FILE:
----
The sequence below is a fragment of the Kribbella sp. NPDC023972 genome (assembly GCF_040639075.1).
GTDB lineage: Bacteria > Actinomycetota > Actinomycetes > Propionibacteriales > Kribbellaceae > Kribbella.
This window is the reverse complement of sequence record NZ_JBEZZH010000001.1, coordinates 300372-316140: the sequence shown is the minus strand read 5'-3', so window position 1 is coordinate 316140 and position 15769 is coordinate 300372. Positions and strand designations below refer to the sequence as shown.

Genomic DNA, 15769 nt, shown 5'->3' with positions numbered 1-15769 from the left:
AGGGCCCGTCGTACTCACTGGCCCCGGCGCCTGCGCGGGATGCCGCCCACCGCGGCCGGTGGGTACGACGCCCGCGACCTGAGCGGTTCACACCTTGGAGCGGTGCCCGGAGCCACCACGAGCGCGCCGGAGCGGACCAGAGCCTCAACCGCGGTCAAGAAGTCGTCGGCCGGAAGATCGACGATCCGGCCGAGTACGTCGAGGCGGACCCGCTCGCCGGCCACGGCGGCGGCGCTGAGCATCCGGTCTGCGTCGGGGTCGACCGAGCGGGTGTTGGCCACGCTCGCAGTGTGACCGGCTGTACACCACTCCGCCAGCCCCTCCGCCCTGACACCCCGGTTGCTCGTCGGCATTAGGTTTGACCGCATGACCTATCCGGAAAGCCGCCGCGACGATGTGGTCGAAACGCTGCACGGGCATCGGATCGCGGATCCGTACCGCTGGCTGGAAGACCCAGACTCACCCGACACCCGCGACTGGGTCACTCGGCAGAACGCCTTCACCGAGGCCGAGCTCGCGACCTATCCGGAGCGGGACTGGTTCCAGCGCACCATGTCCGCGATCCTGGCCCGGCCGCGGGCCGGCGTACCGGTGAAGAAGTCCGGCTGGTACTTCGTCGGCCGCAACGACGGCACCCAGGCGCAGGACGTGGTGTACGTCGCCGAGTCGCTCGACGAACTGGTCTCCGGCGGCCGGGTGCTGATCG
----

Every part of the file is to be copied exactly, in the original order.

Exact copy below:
The sequence below is a fragment of the Kribbella sp. NPDC023972 genome (assembly GCF_040639075.1).
GTDB lineage: Bacteria > Actinomycetota > Actinomycetes > Propionibacteriales > Kribbellaceae > Kribbella.
This window is the reverse complement of sequence record NZ_JBEZZH010000001.1, coordinates 300372-316140: the sequence shown is the minus strand read 5'-3', so window position 1 is coordinate 316140 and position 15769 is coordinate 300372. Positions and strand designations below refer to the sequence as shown.

Genomic DNA, 15769 nt, shown 5'->3' with positions numbered 1-15769 from the left:
AGGGCCCGTCGTACTCACTGGCCCCGGCGCCTGCGCGGGATGCCGCCCACCGCGGCCGGTGGGTACGACGCCCGCGACCTGAGCGGTTCACACCTTGGAGCGGTGCCCGGAGCCACCACGAGCGCGCCGGAGCGGACCAGAGCCTCAACCGCGGTCAAGAAGTCGTCGGCCGGAAGATCGACGATCCGGCCGAGTACGTCGAGGCGGACCCGCTCGCCGGCCACGGCGGCGGCGCTGAGCATCCGGTCTGCGTCGGGGTCGACCGAGCGGGTGTTGGCCACGCTCGCAGTGTGACCGGCTGTACACCACTCCGCCAGCCCCTCCGCCCTGACACCCCGGTTGCTCGTCGGCATTAGGTTTGACCGCATGACCTATCCGGAAAGCCGCCGCGACGATGTGGTCGAAACGCTGCACGGGCATCGGATCGCGGATCCGTACCGCTGGCTGGAAGACCCAGACTCACCCGACACCCGCGACTGGGTCACTCGGCAGAACGCCTTCACCGAGGCCGAGCTCGCGACCTATCCGGAGCGGGACTGGTTCCAGCGCACCATGTCCGCGATCCTGGCCCGGCCGCGGGCCGGCGTACCGGTGAAGAAGTCCGGCTGGTACTTCGTCGGCCGCAACGACGGCACCCAGGCGCAGGACGTGGTGTACGTCGCCGAGTCGCTCGACGAACTGGTCTCCGGCGGCCGGGTGCTGATCG